Aside

Ideas for the ‘Great and Good’ in political office……

Recently I had the pleasure of listening to Roger Bootle an eminent economist giving his sometimes controversial opinion on the

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“state of the nations” and thought it may be useful to share some of those views together with asking some possibly thought provoking questions.

 

Why is Germany in such a healthy economic state? Using a base figure of 100 for 1999, in real terms their consumer spend has risen to just 109 in 2011. Over the same period Mr & Mrs America rose to 135 and Mr & Mrs Blighty to 125.

 

In simple terms they don’t spend which also translates to the fact that neither have they over-borrowed and their wage inflation over the same period has almost been zero in real terms. Their exports and manufacturing base are in pretty good shape too. A lesson to be learned? I thought I’d noticed a marked reduction in early morning towels on the sunbeds over the last decade, a remarkable economic indicator!?

 

There is a clear divide in the Euro Zone between the under-borrowed and savers of the north and overspent uber borrowers of the south. Is it sustainable? Will there be a North/South split? Perhaps & perhaps not & what are the ramifications?

 

The evidence points to complete management failure and what can only be called a totally botched job on the part of the poiticians. My concern is that poor Mr Fritz is subsidising his neighbour Mr Stavros & how long will he put up with that?

 

I am of the opinion that until such time as there is complete fiscal, political, social and monetary union there isn’t a chance that the common currency and the Euro Zone will work.

 

Should a North/South divide occur, the southern economies will become competitive with hyper inflation and plenty of drachmas to the good old pound through devaluation. If not, southern Europe will have years of deflation and depression whilst they repay debts and dig themselves honourably and painfully out of a very big hole.

 

Do those in the North have the will? Just as importantly do they have the financial means to bale their less thrifty neighbours out? The jury is out on this one.

 

Some good news. The sun continues to rise even brighter in the east. Emerging countries and their markets will continue to grow for many years to come mainly due to the fact that they are strikingly poor and coming from a very low GDP base. For example despite having a population of twenty times that of UK, India’s GDP is no bigger – plenty of room for growth!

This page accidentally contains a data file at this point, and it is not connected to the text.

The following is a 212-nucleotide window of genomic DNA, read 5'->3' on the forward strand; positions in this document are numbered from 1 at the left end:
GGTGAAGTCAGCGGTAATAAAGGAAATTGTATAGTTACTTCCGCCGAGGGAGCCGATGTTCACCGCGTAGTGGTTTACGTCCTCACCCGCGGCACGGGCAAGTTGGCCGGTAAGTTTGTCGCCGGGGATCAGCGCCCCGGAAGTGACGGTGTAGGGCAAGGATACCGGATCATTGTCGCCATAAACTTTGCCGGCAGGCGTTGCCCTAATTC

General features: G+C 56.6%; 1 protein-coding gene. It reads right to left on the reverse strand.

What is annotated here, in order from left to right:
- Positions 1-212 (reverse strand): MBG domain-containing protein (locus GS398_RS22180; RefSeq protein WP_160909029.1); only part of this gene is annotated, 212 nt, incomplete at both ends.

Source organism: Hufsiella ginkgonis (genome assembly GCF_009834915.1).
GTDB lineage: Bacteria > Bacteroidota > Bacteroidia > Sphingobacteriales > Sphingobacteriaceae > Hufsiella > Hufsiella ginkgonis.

It’s also been said that India has almost as many university IT graduates as UK’s entire population, now there must be an opportunity in that somewhere?

 

Mr Bootle does think that a fall in commodity prices will reverse the consumer squeeze, lower inflation and assist the western economies. I tend to agree on that point but there’s a lot more that governments could do in our opinion.

 

Some ideas for the great and good in political office:

 

We need to encourage employment, particularly amongst the 16-25 year old range and the corporate spend in the economies. We need to encourage business spending. Based on the assumption that the SME business sector provides some 80% of the UK tax take, employment and trade:

 

  • Reduce corporation tax now in small to medium size business enterprises of say up to 100 headcount to 15%.
  • Introduce a corporation tax amnesty now for new business start ups for their first 3 years trading with a prevention/penalty arrangement to stop them moving overseas after this period.
  • Exempt national insurance payments to all employees under the age of 25 for 3 years and all employees in new business start ups for 3 years.
  • Cap income tax for employees under the age of 25 at 20% for the next 3 years.
  • Encourage business angel departments in banks for new businesses and allow equity lending  to new businesses – ie the banks will be shareholders.

 

 

What will this do?

 

  • Get the unemployment queue down particularly amongst the young.
  • Reduce state expenditure on social waste and encourage improvement in social values.
  • Encourage businesses to invest in people and grow.
  • Encourage entrepreneurship.
  • Get people off the dole and into meaningful, productive, satisfying and profitable work.
  • Promote personal and economic confidence in the future.
  • Probably increase in time the income for the state via income and corporation tax.
  • Turn ideas into reality.

 

And who knows, such ideas might even help Mr Cameron’s initiative for the Great British Community or whatever he calls it. Realistically and knowing how the political cogs work at that wonderfully high speed of between dead slow and stop, none of the above will be implemented as nothing relates to the repair of MP’s duck moats or figuring out how to obtain second properties for nowt!

 

Hey ho, I hope the above contains at least one useful titbit of information or perhaps even raises a smile?

 

Keep in mind, things are never as bad as they seem and I will follow this with a suitably related rant very soon.

Mike.

 

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